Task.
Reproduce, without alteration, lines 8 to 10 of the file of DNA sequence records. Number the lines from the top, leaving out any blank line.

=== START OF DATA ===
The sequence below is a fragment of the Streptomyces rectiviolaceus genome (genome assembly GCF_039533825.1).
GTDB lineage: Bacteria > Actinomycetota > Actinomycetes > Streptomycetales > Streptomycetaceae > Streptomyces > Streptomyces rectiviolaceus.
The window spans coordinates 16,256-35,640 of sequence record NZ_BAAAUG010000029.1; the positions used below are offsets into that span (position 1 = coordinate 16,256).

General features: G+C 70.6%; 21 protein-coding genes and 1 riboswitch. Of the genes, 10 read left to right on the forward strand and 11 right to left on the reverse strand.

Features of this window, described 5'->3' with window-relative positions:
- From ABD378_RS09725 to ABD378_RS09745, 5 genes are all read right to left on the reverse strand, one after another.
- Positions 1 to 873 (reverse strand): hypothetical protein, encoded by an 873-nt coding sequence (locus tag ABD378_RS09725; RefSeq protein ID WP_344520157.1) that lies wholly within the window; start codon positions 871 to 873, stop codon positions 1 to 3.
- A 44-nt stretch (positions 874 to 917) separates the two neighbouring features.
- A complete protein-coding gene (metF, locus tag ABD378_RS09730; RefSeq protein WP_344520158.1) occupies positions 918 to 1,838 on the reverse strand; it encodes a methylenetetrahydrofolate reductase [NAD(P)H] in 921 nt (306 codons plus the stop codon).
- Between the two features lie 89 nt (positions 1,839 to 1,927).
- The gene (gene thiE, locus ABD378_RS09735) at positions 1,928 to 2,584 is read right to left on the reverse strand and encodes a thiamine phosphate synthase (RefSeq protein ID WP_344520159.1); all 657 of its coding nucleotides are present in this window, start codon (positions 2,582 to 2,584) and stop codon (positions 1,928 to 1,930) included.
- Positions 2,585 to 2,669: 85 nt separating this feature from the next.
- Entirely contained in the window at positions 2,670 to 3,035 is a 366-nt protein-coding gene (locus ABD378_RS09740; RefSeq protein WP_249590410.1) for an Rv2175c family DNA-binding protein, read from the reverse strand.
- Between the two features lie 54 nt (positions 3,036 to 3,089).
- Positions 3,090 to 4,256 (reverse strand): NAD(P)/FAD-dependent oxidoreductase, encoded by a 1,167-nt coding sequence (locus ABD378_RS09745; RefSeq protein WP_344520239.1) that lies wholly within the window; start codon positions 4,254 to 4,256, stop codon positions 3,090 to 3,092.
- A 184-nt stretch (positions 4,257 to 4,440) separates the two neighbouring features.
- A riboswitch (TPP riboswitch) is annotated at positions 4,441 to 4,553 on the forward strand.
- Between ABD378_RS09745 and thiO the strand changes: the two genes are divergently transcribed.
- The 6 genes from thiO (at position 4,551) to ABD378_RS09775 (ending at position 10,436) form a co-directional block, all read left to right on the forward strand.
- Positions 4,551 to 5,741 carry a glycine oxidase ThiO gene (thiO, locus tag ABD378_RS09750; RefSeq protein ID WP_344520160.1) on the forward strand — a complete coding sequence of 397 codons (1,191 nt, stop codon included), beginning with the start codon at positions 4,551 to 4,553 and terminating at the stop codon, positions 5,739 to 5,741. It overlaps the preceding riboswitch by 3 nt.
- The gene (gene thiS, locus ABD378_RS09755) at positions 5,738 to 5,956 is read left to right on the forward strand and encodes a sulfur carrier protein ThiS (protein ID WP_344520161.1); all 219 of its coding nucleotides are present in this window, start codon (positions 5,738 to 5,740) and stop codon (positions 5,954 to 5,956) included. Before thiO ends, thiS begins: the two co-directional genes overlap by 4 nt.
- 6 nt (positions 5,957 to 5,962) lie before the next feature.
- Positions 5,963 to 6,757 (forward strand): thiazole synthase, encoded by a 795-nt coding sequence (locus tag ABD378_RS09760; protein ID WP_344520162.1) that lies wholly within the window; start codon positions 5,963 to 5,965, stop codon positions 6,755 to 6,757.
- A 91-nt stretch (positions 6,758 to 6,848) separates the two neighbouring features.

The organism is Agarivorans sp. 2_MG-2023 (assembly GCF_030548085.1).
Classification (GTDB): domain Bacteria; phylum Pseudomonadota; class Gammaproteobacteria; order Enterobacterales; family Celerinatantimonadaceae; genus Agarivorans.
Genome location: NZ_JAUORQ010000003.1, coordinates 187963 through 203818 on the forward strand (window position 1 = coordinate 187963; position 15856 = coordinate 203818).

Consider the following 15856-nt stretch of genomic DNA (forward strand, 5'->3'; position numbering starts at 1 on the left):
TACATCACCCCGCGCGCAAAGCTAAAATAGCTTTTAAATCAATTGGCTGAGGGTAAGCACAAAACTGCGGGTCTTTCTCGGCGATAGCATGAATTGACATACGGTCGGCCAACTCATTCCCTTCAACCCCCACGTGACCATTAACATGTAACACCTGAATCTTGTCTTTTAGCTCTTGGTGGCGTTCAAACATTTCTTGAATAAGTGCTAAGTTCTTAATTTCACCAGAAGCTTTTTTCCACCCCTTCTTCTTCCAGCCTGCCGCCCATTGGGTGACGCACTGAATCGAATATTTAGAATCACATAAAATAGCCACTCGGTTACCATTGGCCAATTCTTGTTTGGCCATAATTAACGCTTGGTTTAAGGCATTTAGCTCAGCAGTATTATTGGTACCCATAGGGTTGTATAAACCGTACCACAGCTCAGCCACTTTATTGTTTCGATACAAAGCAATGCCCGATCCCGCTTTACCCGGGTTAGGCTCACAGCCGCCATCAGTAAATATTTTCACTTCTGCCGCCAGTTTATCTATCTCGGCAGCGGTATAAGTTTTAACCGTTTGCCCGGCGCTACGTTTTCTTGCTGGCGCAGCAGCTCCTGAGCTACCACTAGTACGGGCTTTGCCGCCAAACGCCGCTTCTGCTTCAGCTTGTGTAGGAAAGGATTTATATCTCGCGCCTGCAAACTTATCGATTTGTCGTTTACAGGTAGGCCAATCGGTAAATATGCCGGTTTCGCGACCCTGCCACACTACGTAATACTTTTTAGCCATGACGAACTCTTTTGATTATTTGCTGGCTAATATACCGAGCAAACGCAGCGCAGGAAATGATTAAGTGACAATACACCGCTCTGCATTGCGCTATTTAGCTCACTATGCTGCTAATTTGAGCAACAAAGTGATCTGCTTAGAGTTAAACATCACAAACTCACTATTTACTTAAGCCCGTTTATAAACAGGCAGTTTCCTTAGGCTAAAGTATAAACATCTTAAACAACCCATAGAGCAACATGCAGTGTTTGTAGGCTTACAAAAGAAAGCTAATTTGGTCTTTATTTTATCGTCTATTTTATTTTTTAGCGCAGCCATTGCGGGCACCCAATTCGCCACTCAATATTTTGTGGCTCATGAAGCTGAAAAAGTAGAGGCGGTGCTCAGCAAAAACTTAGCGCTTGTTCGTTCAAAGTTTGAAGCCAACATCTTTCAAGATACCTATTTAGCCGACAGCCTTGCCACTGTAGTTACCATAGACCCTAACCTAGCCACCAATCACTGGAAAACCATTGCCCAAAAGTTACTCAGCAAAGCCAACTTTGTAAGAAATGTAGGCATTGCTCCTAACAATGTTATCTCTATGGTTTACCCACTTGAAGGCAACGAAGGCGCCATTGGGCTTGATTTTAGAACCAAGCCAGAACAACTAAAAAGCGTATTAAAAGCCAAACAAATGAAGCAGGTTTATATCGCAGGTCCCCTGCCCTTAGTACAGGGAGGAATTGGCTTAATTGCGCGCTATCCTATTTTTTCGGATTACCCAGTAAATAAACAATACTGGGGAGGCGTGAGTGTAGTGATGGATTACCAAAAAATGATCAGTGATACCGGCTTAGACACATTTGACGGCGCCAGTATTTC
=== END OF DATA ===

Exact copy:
- A 44-nt stretch (positions 874 to 917) separates the two neighbouring features.
- A complete protein-coding gene (metF, locus tag ABD378_RS09730; RefSeq protein WP_344520158.1) occupies positions 918 to 1,838 on the reverse strand; it encodes a methylenetetrahydrofolate reductase [NAD(P)H] in 921 nt (306 codons plus the stop codon).
- Between the two features lie 89 nt (positions 1,839 to 1,927).